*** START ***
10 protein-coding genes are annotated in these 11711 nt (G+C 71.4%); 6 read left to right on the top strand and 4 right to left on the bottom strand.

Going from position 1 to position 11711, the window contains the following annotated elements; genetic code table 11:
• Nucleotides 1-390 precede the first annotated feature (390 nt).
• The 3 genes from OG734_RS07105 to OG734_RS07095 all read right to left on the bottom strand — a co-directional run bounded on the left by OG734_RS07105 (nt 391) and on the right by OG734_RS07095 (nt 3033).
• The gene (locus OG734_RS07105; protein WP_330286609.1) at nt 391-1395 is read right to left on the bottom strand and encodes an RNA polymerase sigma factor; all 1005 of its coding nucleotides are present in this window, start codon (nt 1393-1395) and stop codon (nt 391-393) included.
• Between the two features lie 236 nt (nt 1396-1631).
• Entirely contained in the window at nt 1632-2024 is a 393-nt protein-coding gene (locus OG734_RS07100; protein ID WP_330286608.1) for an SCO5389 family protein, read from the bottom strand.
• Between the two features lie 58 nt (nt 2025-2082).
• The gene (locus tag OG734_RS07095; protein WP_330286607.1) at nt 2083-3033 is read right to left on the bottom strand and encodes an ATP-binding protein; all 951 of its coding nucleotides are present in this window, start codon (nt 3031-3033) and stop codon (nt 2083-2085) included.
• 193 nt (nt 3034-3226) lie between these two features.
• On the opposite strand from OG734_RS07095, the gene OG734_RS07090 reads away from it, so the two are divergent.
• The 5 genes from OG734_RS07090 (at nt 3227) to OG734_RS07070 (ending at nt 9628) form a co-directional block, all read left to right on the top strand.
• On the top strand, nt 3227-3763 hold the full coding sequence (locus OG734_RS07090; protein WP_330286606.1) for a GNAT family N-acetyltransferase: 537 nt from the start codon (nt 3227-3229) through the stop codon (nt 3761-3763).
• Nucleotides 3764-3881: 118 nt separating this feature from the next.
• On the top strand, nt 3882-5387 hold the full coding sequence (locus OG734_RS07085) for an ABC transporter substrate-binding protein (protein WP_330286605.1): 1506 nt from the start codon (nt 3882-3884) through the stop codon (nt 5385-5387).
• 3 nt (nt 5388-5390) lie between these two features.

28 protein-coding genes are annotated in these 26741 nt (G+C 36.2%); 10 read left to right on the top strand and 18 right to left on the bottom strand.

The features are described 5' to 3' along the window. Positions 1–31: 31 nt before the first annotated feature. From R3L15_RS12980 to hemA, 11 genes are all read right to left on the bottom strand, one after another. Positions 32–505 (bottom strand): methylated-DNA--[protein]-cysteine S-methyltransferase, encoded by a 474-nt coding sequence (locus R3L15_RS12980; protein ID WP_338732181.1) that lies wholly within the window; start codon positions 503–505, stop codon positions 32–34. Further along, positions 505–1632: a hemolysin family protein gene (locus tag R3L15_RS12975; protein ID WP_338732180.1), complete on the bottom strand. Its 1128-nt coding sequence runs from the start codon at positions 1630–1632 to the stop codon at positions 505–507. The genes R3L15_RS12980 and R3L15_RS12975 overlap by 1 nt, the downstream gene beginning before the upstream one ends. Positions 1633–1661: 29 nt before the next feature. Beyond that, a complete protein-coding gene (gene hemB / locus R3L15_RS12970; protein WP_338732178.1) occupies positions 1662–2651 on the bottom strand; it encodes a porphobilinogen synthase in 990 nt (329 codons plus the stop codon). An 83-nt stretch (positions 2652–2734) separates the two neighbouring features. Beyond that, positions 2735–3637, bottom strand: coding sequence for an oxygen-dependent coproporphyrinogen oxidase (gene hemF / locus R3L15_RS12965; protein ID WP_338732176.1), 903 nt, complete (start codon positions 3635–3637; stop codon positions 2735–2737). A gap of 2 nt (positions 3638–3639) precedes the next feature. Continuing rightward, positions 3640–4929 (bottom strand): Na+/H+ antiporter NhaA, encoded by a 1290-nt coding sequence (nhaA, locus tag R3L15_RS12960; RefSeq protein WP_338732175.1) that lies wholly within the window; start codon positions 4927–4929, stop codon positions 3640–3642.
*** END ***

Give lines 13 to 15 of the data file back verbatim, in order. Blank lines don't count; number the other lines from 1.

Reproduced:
• On the top strand, nt 3227-3763 hold the full coding sequence (locus OG734_RS07090; protein WP_330286606.1) for a GNAT family N-acetyltransferase: 537 nt from the start codon (nt 3227-3229) through the stop codon (nt 3761-3763).
• Nucleotides 3764-3881: 118 nt separating this feature from the next.
• On the top strand, nt 3882-5387 hold the full coding sequence (locus OG734_RS07085) for an ABC transporter substrate-binding protein (protein WP_330286605.1): 1506 nt from the start codon (nt 3882-3884) through the stop codon (nt 5385-5387).